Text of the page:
'I like costumes. I am always dressing up – I’m very English like that.'
April 11, 2021 – Lou Doillon


A diary most often records the ebb and flow of ordinary life. Nevertheless, it cannot help but collide with great events that burst upon our lives, wanted or unwanted. Friday, April 9, 2021 became one of those unwanted dates with the passing of Philip, Duke of Edinburgh. His character had apparent contradictions: a man who did not suffer fools gladly but who was capable of great sensitivity; a person who could put foot in mouth and yet who was always surrounded by people laughing and at ease; someone who put great store by self-reliance and inner strength yet who would take the trouble to play peek-a-boo with a shy youngster hiding behind his mother’s skirts whilst his sister presented flowers to the Queen.

It was, however, in the field of costume that potential contradictions were most apparent. Prince Philip was well-known from his earliest days as being intolerant of royal stuffiness. He shone a powerful light in powdered and bewigged corners and modernised the functioning of the monarchy, and yet when formally attired either in civilian clothes or uniforms his dress was immaculate. Not only that; throughout his life he stood straight as a ramrod and walked hands behind back.

He had an insatiable curiosity about everyone and everything. Any organisation to which he belonged received his complete attention. A club of which he was Royal Patron has an unspoken rule that its ties are not washed or laundered for some inexplicable reason. When he visited it, he too had a dubious tie at the ready.

When I started as a barrister, silks went into mourning when the Court (of St James’) did. The death of a Hapsburg princess or a Scandinavian prince, let alone a foreign monarch or consort, was enough for Queen’s Counsel to rush to find the necessary gear. In the early eighties, I was being led by FRW Hobson QC – called Jimmy for some reason – when an elderly Spanish princess expired. Mr Justice Brierley-White, a champion sprinter at Cambridge, showed he had lost nothing of his youthful speed as he shot off the bench when his clerk delivered the news. ‘Gentlemen,’ he said, ‘I shall rise until tomorrow morning for the usual adjustments to be made.’

Jimmy was in a terrible flap. He explained to me that for silks, ordinary neck bands had to be removed and replaced by mourning bands which have a double pleat running down the middle of each wing. He seemed very distracted. ‘And my Weepers, where are my Weepers?’ I discovered that Weepers were pieces of white cloth that went around the cuffs of the silk’s jacket or tailcoat, obscuring the buttons. Jimmy always wore a rather lovely silk gown. That apparently had now to be exchanged for a stuff version: nothing fancy. I had a question: ‘Do I have to change anything?’ Jimmy looked at me with puzzlement. ‘You? It doesn’t really matter about you. You might wear mourning bands, I suppose.’ Then he suddenly looked at me more closely with disapproval: ‘I would certainly change that chalked striped suit you are wearing and put on a plain black one.’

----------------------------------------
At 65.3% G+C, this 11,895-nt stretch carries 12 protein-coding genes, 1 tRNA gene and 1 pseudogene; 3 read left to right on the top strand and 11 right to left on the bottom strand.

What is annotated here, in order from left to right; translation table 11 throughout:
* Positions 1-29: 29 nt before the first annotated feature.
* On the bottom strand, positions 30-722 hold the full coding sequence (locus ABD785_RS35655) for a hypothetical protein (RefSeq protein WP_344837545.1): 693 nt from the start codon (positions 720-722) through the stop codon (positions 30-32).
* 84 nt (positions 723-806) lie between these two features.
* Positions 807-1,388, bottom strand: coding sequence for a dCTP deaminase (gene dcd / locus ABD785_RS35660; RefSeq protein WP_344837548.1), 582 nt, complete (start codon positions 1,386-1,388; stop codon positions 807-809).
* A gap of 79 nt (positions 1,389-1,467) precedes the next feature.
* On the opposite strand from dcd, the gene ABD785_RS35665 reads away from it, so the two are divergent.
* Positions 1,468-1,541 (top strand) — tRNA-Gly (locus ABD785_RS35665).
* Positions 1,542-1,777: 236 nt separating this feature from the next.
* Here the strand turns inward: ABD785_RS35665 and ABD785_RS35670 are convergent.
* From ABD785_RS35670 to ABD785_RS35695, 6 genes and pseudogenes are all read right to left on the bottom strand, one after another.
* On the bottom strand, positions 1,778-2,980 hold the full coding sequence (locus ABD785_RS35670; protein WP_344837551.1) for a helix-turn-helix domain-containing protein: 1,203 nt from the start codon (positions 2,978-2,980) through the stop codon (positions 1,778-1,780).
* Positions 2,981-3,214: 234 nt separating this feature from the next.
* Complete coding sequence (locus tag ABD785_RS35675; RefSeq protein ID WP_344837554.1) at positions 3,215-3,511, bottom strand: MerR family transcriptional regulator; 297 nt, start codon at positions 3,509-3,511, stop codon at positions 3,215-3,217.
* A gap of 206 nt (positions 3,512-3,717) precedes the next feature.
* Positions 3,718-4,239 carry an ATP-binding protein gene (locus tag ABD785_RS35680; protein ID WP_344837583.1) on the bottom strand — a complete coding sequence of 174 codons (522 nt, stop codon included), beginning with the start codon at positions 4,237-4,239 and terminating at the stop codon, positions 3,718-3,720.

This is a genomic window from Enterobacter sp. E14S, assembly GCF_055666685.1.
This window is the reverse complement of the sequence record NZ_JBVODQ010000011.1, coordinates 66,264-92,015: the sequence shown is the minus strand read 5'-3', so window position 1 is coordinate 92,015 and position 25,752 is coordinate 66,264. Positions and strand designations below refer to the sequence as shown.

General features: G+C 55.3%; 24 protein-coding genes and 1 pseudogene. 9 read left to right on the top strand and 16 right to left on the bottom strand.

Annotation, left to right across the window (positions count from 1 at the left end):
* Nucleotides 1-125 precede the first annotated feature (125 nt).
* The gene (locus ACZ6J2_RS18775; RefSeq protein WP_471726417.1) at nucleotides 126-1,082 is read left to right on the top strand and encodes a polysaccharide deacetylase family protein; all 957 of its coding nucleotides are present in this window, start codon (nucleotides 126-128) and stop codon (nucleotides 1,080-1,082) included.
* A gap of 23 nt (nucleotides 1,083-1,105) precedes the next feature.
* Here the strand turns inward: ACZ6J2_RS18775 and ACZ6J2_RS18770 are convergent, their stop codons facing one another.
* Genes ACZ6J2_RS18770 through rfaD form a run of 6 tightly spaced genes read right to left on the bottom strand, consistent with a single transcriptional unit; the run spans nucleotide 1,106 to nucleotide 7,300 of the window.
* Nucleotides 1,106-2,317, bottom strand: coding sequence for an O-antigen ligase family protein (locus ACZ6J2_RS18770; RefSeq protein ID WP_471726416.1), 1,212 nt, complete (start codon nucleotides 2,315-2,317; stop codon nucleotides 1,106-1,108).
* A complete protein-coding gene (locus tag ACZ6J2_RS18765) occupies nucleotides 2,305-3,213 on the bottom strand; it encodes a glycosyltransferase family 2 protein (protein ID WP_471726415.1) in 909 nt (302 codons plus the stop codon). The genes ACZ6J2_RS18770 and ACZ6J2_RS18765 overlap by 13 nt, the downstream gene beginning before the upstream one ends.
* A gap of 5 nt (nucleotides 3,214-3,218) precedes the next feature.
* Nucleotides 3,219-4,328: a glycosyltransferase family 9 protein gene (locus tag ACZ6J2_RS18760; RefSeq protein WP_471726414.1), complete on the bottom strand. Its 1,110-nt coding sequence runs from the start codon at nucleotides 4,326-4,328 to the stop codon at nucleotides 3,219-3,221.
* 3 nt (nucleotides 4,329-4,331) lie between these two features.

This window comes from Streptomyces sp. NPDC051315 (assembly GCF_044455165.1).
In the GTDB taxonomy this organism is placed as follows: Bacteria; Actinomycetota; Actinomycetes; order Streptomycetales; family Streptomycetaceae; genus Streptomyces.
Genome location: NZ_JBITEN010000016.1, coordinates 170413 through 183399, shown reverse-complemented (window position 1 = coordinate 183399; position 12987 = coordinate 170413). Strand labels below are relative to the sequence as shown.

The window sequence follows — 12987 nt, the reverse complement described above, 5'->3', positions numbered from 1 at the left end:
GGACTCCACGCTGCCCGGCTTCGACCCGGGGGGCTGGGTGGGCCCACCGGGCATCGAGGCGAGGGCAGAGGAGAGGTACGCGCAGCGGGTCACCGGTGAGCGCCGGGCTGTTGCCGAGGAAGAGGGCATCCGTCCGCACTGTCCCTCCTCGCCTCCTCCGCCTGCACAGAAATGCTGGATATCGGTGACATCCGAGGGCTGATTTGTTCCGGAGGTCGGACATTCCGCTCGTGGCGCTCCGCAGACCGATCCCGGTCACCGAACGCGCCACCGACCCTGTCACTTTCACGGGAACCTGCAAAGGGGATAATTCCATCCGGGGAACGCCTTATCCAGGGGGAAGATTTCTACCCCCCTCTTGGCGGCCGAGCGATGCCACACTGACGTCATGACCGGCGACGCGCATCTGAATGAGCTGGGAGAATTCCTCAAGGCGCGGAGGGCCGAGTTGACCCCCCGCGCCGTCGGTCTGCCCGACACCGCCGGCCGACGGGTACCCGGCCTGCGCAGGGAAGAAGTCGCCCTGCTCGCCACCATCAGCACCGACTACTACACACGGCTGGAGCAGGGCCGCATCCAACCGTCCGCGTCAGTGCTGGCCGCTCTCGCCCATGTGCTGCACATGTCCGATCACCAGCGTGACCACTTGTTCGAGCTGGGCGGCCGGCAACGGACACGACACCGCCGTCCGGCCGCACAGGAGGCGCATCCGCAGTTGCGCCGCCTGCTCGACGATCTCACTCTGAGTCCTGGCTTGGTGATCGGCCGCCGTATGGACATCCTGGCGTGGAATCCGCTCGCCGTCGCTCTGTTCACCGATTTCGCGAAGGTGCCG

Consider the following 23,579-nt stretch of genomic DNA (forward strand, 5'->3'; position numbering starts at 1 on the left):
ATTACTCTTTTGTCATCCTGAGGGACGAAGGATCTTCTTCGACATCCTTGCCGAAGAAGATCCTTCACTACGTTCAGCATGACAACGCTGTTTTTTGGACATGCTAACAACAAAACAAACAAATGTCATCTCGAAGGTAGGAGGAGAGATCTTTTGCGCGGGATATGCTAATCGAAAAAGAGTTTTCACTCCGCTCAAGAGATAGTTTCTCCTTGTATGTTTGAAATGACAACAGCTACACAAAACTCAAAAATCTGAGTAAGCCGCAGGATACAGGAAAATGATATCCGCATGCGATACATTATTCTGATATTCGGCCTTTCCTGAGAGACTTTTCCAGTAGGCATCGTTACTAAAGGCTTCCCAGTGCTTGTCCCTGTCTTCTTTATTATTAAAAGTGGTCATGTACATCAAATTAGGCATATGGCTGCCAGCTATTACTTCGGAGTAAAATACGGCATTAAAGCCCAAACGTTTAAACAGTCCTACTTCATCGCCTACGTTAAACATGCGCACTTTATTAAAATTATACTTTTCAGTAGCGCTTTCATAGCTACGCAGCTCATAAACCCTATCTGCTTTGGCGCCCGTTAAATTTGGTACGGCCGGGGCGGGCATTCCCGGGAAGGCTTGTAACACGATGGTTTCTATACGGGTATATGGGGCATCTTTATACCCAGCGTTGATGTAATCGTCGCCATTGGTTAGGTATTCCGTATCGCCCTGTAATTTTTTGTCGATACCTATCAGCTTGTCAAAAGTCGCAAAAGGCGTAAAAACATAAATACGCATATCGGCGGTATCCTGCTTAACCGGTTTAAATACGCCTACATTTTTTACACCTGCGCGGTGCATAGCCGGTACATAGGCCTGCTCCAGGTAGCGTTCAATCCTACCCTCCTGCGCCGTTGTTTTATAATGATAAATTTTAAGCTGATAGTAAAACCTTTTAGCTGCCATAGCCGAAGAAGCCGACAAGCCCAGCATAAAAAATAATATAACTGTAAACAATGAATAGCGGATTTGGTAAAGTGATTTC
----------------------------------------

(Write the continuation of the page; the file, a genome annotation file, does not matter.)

I was sent off to find Jimmy’s Weepers from a suitcase in his Chambers. They were far from white and looked dirty, dusty and grey and I wished I was wearing gloves. His clerks gave me a tin of Dorcas pins. Next morning, I spent an anxious time trying to attach them to Jimmy’s tailcoat cuffs while he kept moving his arms. I had popped into a well-known legal outfitters before court and purchased my own set of mourning bands. They produced a gale of laughter in the robing room. However, as we went into court, we all felt different and solemn. All for a lady I had never heard of before her death.

I was telling this story to Paddy Corkhill in a freezing cold park yesterday where we met for a coffee and a nip from Paddy’s hip flask. ‘Are you wearing Weepers for the Duke?’ he asked. ‘No,’ I replied. ‘Indeed, I doubt we will ever wear them again if we are not wearing them for him. I suppose everything goes in the end.’ ‘Yes,’ said Paddy, ‘but if Weepers are thought redundant, why not silks’ robes? Why not wigs? Why not silks altogether? Why not barristers? Costumes mean something. That’s why we wear them. If we stop, the meaning goes too and, in the end, so does the office they represent.’ I shivered in the cold. I think Prince Philip might have thought much the same thing.